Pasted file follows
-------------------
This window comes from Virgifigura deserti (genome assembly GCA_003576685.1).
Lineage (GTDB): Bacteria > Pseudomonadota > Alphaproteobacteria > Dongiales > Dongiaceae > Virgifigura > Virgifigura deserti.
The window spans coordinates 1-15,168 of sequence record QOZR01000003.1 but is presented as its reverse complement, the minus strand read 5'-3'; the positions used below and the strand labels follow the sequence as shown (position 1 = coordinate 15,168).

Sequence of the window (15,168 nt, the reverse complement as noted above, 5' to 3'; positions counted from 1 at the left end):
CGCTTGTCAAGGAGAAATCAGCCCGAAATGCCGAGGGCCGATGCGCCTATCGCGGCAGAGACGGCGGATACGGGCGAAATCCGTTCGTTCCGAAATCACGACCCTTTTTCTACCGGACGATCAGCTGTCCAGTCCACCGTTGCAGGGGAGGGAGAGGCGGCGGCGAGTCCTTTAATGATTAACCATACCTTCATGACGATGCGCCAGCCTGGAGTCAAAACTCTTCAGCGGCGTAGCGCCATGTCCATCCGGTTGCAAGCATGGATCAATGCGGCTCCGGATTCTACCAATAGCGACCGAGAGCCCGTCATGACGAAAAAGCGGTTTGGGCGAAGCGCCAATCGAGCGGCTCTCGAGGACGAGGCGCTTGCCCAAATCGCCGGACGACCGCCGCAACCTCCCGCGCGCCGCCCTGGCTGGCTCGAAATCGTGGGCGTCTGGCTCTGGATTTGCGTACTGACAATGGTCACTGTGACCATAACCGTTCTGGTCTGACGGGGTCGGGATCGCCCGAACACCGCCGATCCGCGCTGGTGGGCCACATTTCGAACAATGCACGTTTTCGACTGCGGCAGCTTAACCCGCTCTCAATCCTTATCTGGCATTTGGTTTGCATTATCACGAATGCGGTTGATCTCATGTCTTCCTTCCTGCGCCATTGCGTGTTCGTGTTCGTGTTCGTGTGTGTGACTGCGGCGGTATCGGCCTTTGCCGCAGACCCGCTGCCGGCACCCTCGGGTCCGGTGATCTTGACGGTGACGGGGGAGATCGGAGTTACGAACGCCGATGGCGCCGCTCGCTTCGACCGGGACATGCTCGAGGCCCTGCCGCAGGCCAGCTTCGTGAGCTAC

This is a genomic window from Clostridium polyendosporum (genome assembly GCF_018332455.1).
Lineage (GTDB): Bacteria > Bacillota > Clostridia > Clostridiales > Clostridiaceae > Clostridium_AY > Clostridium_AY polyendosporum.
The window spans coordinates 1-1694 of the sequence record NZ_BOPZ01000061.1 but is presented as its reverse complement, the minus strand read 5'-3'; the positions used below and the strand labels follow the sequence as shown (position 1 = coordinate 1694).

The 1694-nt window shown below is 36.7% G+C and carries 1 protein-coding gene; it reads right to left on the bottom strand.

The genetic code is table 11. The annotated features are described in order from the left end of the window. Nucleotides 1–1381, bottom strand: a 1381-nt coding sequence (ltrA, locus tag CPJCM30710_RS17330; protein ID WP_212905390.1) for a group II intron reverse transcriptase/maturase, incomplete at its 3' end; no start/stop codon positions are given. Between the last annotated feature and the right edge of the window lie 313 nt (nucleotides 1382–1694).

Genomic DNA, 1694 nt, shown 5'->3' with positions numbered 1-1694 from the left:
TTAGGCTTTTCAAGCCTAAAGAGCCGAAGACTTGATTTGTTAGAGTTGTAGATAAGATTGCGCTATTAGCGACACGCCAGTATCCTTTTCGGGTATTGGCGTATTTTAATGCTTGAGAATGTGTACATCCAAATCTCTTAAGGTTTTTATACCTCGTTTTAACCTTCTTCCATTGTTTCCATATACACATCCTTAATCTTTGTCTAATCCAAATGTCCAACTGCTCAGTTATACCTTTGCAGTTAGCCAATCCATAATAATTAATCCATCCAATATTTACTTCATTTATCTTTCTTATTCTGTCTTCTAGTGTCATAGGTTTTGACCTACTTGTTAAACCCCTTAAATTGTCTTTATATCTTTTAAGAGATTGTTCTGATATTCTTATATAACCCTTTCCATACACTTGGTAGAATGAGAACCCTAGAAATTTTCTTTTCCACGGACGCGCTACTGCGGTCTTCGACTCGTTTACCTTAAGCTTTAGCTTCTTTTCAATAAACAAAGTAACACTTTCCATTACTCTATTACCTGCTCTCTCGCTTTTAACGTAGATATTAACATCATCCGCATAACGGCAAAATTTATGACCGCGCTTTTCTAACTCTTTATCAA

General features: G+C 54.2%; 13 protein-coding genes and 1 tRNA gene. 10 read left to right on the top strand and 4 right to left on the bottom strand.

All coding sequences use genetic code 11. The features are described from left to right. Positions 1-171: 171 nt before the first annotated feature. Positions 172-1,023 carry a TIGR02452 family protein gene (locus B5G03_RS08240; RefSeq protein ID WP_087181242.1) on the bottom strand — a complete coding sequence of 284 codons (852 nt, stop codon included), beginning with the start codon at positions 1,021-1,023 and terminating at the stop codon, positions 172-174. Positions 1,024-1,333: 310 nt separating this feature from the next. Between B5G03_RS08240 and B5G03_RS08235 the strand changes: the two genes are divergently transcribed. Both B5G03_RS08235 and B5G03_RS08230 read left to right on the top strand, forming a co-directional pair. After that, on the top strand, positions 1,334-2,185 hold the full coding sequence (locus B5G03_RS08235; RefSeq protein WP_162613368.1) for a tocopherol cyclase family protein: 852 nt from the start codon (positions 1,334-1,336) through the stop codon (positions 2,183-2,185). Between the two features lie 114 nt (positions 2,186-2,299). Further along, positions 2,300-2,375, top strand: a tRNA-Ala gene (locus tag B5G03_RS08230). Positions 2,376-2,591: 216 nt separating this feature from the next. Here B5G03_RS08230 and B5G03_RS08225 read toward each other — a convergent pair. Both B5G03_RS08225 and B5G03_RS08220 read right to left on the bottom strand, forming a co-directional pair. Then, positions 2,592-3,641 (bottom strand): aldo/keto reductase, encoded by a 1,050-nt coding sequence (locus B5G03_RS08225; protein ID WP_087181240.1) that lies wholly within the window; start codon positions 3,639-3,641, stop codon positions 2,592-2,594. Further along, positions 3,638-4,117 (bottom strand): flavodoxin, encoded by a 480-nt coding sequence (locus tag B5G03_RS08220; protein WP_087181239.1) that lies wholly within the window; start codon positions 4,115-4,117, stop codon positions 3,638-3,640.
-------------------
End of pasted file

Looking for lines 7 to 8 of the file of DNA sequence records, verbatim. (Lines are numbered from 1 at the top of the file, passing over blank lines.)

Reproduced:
Lineage (GTDB): Bacteria > Bacillota > Clostridia > Clostridiales > Clostridiaceae > Clostridium_AY > Clostridium_AY polyendosporum.
The window spans coordinates 1-1694 of the sequence record NZ_BOPZ01000061.1 but is presented as its reverse complement, the minus strand read 5'-3'; the positions used below and the strand labels follow the sequence as shown (position 1 = coordinate 1694).